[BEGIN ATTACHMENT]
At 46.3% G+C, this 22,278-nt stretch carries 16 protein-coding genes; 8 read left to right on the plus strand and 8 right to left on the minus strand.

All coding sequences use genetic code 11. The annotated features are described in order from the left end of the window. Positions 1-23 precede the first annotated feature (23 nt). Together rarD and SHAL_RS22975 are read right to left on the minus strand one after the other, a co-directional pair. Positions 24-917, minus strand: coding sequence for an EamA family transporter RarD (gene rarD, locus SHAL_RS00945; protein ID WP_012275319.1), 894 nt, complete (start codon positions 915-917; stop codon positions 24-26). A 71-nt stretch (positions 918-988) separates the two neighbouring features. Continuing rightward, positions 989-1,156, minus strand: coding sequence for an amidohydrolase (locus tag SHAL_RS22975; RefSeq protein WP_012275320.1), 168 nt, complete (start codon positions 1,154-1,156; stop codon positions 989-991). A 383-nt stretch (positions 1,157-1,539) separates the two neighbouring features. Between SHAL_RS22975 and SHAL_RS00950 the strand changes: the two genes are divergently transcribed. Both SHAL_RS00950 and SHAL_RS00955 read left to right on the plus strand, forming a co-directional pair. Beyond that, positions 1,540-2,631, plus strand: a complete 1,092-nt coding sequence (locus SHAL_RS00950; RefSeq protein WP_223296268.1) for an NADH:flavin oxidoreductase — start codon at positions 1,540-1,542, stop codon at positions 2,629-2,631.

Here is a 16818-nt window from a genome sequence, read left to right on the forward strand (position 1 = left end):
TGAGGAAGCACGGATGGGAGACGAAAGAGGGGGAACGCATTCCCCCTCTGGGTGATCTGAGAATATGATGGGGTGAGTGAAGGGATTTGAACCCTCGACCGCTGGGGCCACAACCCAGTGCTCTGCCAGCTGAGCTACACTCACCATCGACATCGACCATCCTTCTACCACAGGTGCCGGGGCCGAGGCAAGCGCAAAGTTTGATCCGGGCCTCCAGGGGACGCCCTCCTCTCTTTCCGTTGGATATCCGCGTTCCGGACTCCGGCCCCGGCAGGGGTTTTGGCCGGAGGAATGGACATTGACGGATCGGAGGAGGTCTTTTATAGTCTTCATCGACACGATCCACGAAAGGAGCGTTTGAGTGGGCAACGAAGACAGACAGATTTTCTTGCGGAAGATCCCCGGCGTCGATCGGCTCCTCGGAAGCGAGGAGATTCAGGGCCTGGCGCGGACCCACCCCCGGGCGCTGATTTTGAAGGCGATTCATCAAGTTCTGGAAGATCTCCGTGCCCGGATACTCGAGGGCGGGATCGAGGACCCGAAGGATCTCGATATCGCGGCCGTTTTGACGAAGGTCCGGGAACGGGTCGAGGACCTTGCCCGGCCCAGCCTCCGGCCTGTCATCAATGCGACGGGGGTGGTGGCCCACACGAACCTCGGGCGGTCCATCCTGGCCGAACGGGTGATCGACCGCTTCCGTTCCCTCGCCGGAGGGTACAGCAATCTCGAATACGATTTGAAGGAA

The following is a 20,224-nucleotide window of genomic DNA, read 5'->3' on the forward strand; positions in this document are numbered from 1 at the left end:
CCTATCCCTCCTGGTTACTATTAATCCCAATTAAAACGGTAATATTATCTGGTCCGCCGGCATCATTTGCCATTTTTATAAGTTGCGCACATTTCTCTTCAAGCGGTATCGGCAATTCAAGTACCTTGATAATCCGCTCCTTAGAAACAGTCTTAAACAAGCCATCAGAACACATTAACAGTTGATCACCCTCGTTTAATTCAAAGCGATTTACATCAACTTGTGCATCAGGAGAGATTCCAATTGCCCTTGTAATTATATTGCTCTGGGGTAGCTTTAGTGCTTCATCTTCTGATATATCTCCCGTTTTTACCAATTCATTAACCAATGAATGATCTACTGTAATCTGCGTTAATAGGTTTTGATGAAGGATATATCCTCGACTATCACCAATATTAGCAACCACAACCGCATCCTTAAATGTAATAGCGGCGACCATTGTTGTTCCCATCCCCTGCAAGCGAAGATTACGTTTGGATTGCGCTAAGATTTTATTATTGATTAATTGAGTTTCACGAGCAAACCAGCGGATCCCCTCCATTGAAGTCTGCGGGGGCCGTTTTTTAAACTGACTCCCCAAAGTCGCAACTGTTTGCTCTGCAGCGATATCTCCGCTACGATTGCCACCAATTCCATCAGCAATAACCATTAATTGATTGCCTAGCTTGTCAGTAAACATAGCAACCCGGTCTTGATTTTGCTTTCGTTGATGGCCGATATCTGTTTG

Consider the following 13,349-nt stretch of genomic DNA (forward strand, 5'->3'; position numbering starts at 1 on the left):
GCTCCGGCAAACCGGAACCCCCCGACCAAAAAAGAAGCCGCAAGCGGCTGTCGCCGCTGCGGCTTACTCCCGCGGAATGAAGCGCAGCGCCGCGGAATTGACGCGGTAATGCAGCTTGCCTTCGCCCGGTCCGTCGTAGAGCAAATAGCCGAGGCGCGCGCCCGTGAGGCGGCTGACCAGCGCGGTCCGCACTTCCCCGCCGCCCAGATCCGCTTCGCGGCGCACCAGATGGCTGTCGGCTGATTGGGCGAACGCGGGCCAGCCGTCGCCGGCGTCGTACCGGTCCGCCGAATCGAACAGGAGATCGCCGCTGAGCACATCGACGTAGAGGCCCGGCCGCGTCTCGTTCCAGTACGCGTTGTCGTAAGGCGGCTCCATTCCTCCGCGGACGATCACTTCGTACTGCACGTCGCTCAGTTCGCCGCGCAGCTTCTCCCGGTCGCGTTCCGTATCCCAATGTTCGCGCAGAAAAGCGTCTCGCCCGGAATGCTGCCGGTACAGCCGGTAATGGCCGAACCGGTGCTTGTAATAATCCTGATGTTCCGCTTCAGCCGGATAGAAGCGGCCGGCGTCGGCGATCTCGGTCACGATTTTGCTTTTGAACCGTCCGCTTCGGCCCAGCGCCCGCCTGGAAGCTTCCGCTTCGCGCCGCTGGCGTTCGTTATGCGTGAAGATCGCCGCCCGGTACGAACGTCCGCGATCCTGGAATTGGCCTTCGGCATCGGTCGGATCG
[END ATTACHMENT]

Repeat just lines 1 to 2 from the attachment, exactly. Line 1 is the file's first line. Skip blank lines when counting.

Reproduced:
At 46.3% G+C, this 22,278-nt stretch carries 16 protein-coding genes; 8 read left to right on the plus strand and 8 right to left on the minus strand.

All coding sequences use genetic code 11. The annotated features are described in order from the left end of the window. Positions 1-23 precede the first annotated feature (23 nt). Together rarD and SHAL_RS22975 are read right to left on the minus strand one after the other, a co-directional pair. Positions 24-917, minus strand: coding sequence for an EamA family transporter RarD (gene rarD, locus SHAL_RS00945; protein ID WP_012275319.1), 894 nt, complete (start codon positions 915-917; stop codon positions 24-26). A 71-nt stretch (positions 918-988) separates the two neighbouring features. Continuing rightward, positions 989-1,156, minus strand: coding sequence for an amidohydrolase (locus tag SHAL_RS22975; RefSeq protein WP_012275320.1), 168 nt, complete (start codon positions 1,154-1,156; stop codon positions 989-991). A 383-nt stretch (positions 1,157-1,539) separates the two neighbouring features. Between SHAL_RS22975 and SHAL_RS00950 the strand changes: the two genes are divergently transcribed. Both SHAL_RS00950 and SHAL_RS00955 read left to right on the plus strand, forming a co-directional pair. Beyond that, positions 1,540-2,631, plus strand: a complete 1,092-nt coding sequence (locus SHAL_RS00950; RefSeq protein WP_223296268.1) for an NADH:flavin oxidoreductase — start codon at positions 1,540-1,542, stop codon at positions 2,629-2,631.